Cloud on title refers to an unresolved issue in the chain of title for a property. It can be caused by deed error, ownership dispute, probate issue, boundary dispute, outstanding lien, and several other problems. Suppose an owner of a property cannot resolve a cloud on title. In that case, they won’t be able to transfer a clear title to the new buyer whenever they decide to sell the property, thereby making matters very complicated.
What is Cloud on Title?
When there’s a claim or dispute about the ownership of a property, that’s called a cloud on title. There are many different forms that a cloud on title can take, such as tax liens, improperly recorded documents, and probate issues.
What does this mean? It means that another party could potentially lay claim to the ownership of the property. For this very reason, title companies will not issue title insurance until the cloud on title, or the title defect gets resolved.
What causes a Cloud on Title?
As mentioned before, several issues can cause a cloud on title. The most common ones are:
- Liens: There are a lot of property owners who are aware of mortgage liens against their properties. You can say that the majority of them are aware. However, liens are known to take many different forms. If the property owners used a contractor to repair the property or for more extensive renovations, there could be a contractor lien that they’d have to remove. Tax liens and debt liens are very common when it comes to distressed properties. Other types include restrictions, covenants that affect the title, and HOA liens.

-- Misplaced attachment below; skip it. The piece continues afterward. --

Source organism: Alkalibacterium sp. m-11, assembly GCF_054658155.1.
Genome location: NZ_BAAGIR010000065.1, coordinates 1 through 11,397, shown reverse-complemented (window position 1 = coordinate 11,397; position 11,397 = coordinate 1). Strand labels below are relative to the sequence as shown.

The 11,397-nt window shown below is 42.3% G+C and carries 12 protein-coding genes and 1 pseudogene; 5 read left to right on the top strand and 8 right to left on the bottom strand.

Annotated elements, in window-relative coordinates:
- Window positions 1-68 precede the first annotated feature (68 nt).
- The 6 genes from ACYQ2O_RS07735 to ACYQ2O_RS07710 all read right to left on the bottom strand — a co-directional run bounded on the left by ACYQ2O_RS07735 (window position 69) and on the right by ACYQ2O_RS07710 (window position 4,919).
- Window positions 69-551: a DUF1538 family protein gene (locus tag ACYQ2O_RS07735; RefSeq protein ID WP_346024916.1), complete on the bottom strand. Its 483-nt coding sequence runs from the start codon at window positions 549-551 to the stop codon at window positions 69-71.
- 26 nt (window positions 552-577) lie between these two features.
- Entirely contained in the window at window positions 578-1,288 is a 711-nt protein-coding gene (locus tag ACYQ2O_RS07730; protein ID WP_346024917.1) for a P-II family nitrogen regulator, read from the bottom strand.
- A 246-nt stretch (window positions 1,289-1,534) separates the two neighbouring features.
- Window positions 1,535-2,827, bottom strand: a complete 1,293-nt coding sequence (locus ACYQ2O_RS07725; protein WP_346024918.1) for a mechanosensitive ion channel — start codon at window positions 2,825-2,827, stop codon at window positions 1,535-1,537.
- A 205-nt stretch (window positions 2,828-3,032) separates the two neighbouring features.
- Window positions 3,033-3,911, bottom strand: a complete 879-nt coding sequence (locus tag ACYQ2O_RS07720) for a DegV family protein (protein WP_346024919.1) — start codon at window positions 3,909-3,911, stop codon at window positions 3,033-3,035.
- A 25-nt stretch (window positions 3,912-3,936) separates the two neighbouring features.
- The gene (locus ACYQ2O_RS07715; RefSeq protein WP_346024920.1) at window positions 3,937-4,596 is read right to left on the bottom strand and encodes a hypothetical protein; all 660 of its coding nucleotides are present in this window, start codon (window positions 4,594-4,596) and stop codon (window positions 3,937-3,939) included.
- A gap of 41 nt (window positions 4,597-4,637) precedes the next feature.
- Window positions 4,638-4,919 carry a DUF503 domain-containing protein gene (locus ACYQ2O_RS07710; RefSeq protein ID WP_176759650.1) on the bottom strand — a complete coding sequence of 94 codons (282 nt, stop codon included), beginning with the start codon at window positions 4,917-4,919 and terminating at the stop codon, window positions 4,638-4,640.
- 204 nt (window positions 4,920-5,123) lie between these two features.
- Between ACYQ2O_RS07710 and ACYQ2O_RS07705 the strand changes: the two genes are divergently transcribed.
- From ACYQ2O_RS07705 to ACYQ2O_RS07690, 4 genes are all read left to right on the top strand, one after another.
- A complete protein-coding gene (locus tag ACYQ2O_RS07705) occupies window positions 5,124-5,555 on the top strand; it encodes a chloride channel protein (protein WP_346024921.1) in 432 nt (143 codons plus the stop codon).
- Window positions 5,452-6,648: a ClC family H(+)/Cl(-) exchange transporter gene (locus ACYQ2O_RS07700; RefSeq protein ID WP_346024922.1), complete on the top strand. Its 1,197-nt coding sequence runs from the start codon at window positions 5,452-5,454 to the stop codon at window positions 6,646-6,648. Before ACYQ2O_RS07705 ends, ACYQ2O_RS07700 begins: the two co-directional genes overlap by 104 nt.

- Deed Errors: Errors on the deed can be another cause for cloud on title. Inaccurate dates, lack of notary seal, misspellings, and other common errors can affect the transfer of title.
- Foreclosure Errors: Suppose a foreclosure process is not followed by the law correctly; it would also be responsible for a cloud on title. Even if the buyer’s not purchasing a foreclosed home, an error of such nature can still pose a major issue. Errors in ownership change through foreclosure can severely affect the chain of title.
- Illegal Deed: If the previous deed was done by a minor or an illegal immigrant, it also causes a cloud on title. Depending upon the dowry laws of the state, if a married person tries to convey a deed without their spouse’s knowledge, it can also affect the enforceability of the deed. A missing deed or a destroyed deed will also cause a cloud on title.
- Forgeries: If a forged document makes its way into the property’s public record, legal ownership will be jeopardized.
- Probate Issues: Estate matters such as inheritance issues can also complicate the transfer of a title. For example, if a property owner dies without declaring heirs or if there are declared heirs, they cannot be located. The state will dispose of the property, but if later an heir does turn up with a claim to the property, the current owner will be in a legal kerfuffle.
- Boundary Issues: If a surveyor’s line of record title does not match up with the legal line of record title, it will cause a cloud on the title.
How to Remove a Cloud on Title
It all depends on the nature of the defect.
- Deed of Reconveyance: Executing a deed of reconveyance will remove the cloud if the lender has not released the lien or trust deed even though the mortgage has been paid off.
- Quit Claim Deed: Quit Claim Deeds are primarily used to transfer ownership between family members, such as when a couple gets divorced. Title companies use these deeds when someone could potentially claim ownership of a property. By executing a quitclaim deed, the potential claimant transfers their ownership interest.
Quiet Title Action: This is considered a last resort when a cloud on title cannot be removed through other methods. Quiet Title Action is a civil lawsuit used to settle the ownership of a property. If the claimant proves their case before a judge, they’re awarded full possession and are protected from future claims.